Patterns of segregation differ considerably according to which type of indicator is used. For example, the most segregated communities in terms of unemployment are not the same as those most segregated in terms of tenure or educational qualifications.

In terms of unemployment:

  • segregation is heavily concentrated on the older industrial, northern and midlands areas.
  • there is little, if any, evidence that segregation has declined over the last twenty years.

But segregation is much more concentrated in terms of tenure than unemployment.

Patterns of segregation and deprivation depend on a complex set of inter-related forces, covering the operation of local housing markets, labour markets and how people move between different areas.

At the local level, areas expand or contract in the main according to the movement of households in or out the area. Movement is very responsive to local housing market conditions. These, in turn, are strongly related to local levels of deprivation and the state of the labour market.

But a particularly important result from the study is that the housing market does not respond in a straightforward manner to changes in the level of deprivation. There are powerful ‘thresholds’ operating which affect whether and how areas change. Deprivation has to fall to a certain point before the local housing market begins to take off and attract into the area the necessary high-skilled individuals and also the private sector capital for an area to thrive, which will in turn generate virtuous circles.

This is why ‘one-size-fits-all’ policies are no panacea. If areas fail to reach the ‘take-off threshold’, households become stuck in a poverty trap and are likely to become segregated from the surrounding community. Areas of persistent low demand also arise. There is an analogy in the field of international development. The poorest countries also have to be helped to reach a critical stage of development or take-off point by government action before market forces begin to produce improvements.

Since one-size-fits all policies do not work, neighbourhoods for action have to be identified. Those spatial areas that can be targeted for action most easily are those that already lie close to the take-off point.

Furthermore, it is both difficult and expensive to bring areas experiencing very high levels of deprivation to the take-off point. But, geographically, the most deprived areas are usually concentrated in very small areas; rarely is it the case that whole local authority wards fall short of the ‘take-off threshold’ for moving out of deprivation.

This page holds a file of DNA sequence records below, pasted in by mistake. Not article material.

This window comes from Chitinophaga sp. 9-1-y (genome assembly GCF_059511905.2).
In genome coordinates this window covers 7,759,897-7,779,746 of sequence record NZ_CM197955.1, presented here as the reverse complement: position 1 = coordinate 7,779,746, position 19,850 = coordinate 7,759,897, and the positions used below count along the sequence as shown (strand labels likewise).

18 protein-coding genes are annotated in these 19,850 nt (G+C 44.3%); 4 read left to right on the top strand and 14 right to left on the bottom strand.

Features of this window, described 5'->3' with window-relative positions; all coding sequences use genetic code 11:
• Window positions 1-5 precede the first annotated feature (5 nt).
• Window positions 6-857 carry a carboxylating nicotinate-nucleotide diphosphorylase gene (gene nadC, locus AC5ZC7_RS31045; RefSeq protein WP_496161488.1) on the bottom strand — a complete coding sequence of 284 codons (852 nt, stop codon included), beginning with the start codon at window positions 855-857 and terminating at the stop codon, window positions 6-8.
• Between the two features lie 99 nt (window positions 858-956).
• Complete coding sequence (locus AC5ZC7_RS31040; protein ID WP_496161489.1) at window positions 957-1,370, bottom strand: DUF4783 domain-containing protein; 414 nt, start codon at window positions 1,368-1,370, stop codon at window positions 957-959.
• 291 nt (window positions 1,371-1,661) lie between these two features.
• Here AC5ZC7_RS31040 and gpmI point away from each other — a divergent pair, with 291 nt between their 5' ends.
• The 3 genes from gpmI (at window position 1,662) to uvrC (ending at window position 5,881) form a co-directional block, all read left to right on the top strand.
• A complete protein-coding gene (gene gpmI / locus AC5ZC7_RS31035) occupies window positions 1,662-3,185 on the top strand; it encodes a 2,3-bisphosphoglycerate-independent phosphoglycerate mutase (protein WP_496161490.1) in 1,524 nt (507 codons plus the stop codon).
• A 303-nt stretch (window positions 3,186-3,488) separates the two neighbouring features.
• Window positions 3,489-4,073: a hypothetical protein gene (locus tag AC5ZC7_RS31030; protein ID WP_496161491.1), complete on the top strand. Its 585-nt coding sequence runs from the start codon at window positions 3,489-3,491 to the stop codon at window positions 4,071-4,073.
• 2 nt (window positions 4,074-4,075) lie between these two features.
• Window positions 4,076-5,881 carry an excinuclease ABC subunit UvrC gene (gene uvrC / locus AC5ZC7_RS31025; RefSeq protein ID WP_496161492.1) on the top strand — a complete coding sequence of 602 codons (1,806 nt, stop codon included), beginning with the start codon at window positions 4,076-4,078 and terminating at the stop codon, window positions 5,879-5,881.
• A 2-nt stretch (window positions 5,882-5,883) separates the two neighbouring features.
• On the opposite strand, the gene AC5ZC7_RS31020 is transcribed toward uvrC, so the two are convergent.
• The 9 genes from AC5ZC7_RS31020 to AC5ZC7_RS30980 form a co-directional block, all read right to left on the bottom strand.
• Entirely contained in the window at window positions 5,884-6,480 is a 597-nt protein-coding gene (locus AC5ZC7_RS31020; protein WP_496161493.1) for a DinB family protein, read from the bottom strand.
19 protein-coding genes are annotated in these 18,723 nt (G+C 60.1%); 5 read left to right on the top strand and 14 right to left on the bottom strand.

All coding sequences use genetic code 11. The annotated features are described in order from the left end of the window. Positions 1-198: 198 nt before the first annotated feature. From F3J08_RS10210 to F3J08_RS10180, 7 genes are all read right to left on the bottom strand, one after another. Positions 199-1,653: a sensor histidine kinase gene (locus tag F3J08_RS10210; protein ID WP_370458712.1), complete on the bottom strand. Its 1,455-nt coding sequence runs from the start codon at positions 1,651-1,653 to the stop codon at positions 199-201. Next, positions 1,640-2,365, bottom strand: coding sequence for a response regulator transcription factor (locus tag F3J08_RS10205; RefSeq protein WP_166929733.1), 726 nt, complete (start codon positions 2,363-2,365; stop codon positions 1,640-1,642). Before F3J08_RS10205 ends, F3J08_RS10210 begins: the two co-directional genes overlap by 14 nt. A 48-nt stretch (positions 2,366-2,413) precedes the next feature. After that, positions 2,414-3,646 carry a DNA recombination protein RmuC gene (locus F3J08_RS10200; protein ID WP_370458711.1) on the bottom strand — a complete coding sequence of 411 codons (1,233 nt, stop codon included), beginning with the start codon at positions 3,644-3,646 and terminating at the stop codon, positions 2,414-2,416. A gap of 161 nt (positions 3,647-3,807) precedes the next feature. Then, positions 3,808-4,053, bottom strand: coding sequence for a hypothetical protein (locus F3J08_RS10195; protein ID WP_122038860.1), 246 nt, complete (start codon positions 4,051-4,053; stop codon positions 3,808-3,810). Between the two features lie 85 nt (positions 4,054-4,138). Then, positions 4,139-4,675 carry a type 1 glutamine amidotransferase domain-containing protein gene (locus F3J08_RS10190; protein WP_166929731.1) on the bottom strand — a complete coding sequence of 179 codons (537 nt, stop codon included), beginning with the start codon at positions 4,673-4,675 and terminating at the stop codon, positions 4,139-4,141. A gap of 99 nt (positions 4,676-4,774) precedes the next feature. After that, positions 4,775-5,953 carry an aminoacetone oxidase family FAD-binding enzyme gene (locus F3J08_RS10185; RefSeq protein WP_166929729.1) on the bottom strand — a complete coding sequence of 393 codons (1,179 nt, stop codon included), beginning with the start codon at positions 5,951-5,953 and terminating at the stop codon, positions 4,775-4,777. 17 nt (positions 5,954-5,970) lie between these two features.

According to the study’s calculations, only about 1 per cent of Census Output Areas in the Northern regions suffer from extreme deprivation and noticeably fewer in the South East. However, looking in detail at Harpurhey in Manchester (one of the Government’s areas for targeted action), the research suggests that unemployment, the percentage of the population with long-term illness and the percentage with no qualifications would all have to fall to the Manchester average for the ward to take off. This is a very tall order and emphasises the scale of some of the difficulties in reducing segregation.

Who moves and what determines their choices?

Patterns of segregation depend on the choices made by millions of separate households, and on what constrains these choices. Governments may provide incentives for households to live in certain areas, but, in the end, households are free to choose subject to the constraints of their budgets and incomes. In addition, their choice is typically influenced by demographic characteristics. Young, single-person households, for example, will make different decisions from older households with children.

But which households are most likely to move and where are they most likely to move to? A great deal is already known about the characteristics of movers, but the implications have not always been fully appreciated:

  • The availability of housing suitable for them constrains which location people choose, but more general economic and neighbourhood conditions are of equal if not greater importance. Low-income households tend to be trapped in the worst locations, whereas high-income households can more easily escape. Polarisation ensues. The study looked at what factors influence people’s decisions about where they move to. The results indicate that local authority district and ward moving patterns can be destabilising for an area and, hence, contribute to segregation.